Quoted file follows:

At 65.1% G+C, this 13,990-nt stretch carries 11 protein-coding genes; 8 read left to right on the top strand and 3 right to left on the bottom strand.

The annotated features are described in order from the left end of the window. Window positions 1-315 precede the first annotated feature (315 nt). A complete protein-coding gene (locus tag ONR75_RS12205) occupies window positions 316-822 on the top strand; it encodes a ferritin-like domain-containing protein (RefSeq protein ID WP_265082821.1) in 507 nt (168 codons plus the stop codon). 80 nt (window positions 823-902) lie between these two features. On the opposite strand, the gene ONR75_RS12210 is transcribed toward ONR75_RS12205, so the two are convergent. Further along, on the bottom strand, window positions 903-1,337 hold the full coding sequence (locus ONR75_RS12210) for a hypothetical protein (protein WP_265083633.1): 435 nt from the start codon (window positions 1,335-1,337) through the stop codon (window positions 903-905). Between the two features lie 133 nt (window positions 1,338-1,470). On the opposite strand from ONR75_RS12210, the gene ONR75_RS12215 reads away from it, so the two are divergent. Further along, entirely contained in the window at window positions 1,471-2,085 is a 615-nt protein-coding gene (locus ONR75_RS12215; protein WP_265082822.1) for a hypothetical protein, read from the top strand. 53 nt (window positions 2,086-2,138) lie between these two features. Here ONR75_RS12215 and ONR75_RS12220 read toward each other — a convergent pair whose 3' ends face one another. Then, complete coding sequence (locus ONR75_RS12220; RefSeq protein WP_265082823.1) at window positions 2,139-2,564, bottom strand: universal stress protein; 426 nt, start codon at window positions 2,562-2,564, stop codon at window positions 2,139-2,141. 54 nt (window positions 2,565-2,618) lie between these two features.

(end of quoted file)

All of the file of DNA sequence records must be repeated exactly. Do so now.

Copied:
At 65.1% G+C, this 13,990-nt stretch carries 11 protein-coding genes; 8 read left to right on the top strand and 3 right to left on the bottom strand.

The annotated features are described in order from the left end of the window. Window positions 1-315 precede the first annotated feature (315 nt). A complete protein-coding gene (locus tag ONR75_RS12205) occupies window positions 316-822 on the top strand; it encodes a ferritin-like domain-containing protein (RefSeq protein ID WP_265082821.1) in 507 nt (168 codons plus the stop codon). 80 nt (window positions 823-902) lie between these two features. On the opposite strand, the gene ONR75_RS12210 is transcribed toward ONR75_RS12205, so the two are convergent. Further along, on the bottom strand, window positions 903-1,337 hold the full coding sequence (locus ONR75_RS12210) for a hypothetical protein (protein WP_265083633.1): 435 nt from the start codon (window positions 1,335-1,337) through the stop codon (window positions 903-905). Between the two features lie 133 nt (window positions 1,338-1,470). On the opposite strand from ONR75_RS12210, the gene ONR75_RS12215 reads away from it, so the two are divergent. Further along, entirely contained in the window at window positions 1,471-2,085 is a 615-nt protein-coding gene (locus ONR75_RS12215; protein WP_265082822.1) for a hypothetical protein, read from the top strand. 53 nt (window positions 2,086-2,138) lie between these two features. Here ONR75_RS12215 and ONR75_RS12220 read toward each other — a convergent pair whose 3' ends face one another. Then, complete coding sequence (locus ONR75_RS12220; RefSeq protein WP_265082823.1) at window positions 2,139-2,564, bottom strand: universal stress protein; 426 nt, start codon at window positions 2,562-2,564, stop codon at window positions 2,139-2,141. 54 nt (window positions 2,565-2,618) lie between these two features.